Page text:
There’s a CBC Radio secret that night people in Canada know about. Radio Canada International’s The Link, produced in Montreal, airs from 2 to 3 a.m. Monday to Friday on CBC Radio One. It is available in podcasts, but is not replayed in any other time slot, unlike all other programmes on CBC Radio these days.
I’ve thought that it was unfortunate that the show is not better publicized, yet at the same time, I liked having this listening pleasure shared only with what I imagined to be a select few insomniacs, night people and graveyard shift workers. You get to know some of them through their letters, voice messages and emails – from Canada, England, Sweden and elsewhere. Yes, it’s RCI so it broadcasts on short wave and satellite. You could call it the Voice of Canada Around the World.
As of June, that Voice will be silenced. That includes The Link and all other RCI radio programming. CBC’s first act after the 10% funding cut in Harper’s 2012 budget was to cut RCI. Instead of radio programmes, the skeleton that remains of RCI will create web-based programming. That’s nice for thems in Africa and Asia and elsewhere that have internet access. Not so good for the many who have only a transistor radio with shortwave capacity. Oh well, they’ll still have Radio Netherlands, Radio Australia, Radio Sweden, Deutsche Welle, Voice of America, BBC World Service and every other country’s international broadcasting to listen to. But they won’t hear from Canada.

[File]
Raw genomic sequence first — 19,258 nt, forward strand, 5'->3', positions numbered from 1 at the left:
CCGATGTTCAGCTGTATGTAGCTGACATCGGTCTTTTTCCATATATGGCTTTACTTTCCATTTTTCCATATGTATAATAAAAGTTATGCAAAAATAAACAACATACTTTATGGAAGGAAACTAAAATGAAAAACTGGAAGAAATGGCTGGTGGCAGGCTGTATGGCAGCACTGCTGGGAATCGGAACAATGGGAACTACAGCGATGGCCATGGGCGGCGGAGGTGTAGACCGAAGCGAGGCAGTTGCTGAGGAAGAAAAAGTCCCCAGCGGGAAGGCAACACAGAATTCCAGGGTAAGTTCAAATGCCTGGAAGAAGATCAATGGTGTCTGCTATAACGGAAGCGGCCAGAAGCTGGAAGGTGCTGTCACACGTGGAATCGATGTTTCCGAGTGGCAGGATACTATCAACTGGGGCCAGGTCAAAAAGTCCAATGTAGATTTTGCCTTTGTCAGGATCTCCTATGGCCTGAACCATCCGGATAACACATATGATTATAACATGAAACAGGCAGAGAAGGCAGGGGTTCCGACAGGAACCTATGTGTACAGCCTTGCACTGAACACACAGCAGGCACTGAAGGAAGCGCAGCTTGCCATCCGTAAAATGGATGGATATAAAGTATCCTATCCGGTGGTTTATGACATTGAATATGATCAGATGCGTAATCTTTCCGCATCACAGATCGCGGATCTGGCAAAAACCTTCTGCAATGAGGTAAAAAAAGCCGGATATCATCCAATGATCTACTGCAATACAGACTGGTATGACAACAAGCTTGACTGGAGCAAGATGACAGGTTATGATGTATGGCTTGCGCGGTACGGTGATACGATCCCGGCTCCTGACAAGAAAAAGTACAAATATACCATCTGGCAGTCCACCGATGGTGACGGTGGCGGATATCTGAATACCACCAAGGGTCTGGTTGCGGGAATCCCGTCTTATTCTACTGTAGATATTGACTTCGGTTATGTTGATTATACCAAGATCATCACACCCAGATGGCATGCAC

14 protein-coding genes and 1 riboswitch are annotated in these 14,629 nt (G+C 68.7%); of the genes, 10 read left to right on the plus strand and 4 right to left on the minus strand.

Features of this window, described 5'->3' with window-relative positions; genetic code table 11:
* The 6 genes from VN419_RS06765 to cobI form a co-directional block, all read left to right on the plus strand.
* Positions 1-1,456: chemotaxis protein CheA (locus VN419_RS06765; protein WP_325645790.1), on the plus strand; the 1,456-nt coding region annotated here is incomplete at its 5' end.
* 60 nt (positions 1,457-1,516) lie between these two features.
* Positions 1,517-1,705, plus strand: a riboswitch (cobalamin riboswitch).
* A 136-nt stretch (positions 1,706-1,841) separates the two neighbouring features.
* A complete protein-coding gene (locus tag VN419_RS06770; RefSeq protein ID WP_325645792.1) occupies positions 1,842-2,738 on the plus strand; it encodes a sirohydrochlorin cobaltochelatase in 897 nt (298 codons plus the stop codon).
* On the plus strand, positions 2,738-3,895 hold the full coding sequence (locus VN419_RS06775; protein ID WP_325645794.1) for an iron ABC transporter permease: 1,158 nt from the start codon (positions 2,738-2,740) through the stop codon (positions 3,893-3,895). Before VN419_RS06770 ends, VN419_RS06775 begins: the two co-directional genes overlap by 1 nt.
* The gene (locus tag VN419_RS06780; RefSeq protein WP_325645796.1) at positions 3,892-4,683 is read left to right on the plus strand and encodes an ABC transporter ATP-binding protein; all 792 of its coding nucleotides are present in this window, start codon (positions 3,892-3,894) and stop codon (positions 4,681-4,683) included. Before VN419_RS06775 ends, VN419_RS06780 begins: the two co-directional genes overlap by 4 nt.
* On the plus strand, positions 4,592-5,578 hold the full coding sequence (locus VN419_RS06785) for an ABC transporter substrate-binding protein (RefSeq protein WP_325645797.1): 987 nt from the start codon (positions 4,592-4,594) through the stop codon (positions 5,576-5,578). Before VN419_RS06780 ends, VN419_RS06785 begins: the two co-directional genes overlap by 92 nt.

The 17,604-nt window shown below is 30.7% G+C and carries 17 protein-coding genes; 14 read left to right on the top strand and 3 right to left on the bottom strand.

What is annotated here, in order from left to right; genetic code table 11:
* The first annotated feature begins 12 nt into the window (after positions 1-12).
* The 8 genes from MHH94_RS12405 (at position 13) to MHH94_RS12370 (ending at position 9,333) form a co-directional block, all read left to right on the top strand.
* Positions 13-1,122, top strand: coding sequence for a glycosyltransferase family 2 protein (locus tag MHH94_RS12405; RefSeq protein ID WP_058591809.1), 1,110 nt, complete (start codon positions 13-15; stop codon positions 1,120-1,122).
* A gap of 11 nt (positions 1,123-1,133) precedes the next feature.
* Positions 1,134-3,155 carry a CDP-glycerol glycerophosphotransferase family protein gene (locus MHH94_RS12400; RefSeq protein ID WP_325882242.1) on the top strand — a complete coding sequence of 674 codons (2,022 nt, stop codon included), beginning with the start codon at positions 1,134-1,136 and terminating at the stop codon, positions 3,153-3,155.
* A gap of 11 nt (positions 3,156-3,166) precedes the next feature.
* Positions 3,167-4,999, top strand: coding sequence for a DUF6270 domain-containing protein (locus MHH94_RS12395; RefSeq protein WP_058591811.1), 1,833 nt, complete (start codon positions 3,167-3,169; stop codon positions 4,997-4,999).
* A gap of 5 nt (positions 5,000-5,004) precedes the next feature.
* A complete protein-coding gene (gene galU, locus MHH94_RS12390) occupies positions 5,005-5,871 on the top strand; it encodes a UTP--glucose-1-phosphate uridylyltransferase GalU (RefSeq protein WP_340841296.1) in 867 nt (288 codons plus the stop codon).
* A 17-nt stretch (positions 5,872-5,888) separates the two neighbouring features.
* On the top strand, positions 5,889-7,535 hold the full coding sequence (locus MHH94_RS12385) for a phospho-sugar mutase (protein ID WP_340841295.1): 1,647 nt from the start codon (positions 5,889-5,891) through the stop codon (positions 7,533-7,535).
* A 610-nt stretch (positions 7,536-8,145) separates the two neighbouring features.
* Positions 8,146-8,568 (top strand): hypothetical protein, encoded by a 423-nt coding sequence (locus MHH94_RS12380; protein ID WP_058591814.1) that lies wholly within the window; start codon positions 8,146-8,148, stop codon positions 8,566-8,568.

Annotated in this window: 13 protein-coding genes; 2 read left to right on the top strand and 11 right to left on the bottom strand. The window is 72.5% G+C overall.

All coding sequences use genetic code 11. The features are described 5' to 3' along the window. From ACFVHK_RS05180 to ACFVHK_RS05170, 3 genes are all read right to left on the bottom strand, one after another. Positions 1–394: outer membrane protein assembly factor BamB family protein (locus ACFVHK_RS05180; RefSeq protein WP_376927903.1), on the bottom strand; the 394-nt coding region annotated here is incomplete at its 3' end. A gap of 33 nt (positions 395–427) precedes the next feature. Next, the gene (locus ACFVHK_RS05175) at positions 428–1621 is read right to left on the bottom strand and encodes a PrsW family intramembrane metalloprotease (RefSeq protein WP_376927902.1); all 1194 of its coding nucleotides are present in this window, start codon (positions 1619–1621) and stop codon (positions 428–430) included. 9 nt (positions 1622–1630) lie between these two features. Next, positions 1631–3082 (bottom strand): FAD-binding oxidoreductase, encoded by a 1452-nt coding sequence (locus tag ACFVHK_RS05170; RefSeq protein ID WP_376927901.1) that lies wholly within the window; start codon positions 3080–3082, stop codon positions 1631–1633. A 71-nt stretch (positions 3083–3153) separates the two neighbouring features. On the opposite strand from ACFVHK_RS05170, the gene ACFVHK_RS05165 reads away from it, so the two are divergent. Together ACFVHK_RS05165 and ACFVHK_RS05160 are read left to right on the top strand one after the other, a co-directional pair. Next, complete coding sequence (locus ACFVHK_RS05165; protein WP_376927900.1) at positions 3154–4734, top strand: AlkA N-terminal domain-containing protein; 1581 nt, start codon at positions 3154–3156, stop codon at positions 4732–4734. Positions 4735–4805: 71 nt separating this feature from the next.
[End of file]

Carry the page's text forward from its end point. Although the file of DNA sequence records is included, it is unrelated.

You don’t have to be outside Canada to enjoy The Link. But because it is produced with an overseas audience in mind, you learn a lot about parts of our country and society not covered by other Canadian media.
Until June 2011, it was 2 hours nightly. A drop in revenue shortened it. The new format cut one of my favourite features; ESL teachers who presented common linguistic errors or grammatical anomalies for non-native English speakers. Even being a native speaker, I found them fun and indeed helpful.
The sports report continued, thank heavens. Whether it’s Ian Jones or Terry Haig in the studio, you get 5 very funny minutes packed with information on sports rarely covered by other Canadian broadcasts – like soccer, cricket, rugby and cross-country skiing. You don’t even have to actually like cricket to like their reports on it. They also give interesting takes on hockey and other mainstream Canadian sports and athletes. Besides Stephen Colbert’s ‘spor repor’, The Link’s is the only sports news that I want to hear.
Another great segment is the Friday visits by Raymond Desmarteau, host of RCI’s French-language Tam-tam Canada. He shares the music of a French-Canadian artist with the Anglophone audience of The Link. In turn, The Link’s host Marc Montgomery visits Desmarteau’s programme to introduce an English-Canadian musician to Francophone listeners.by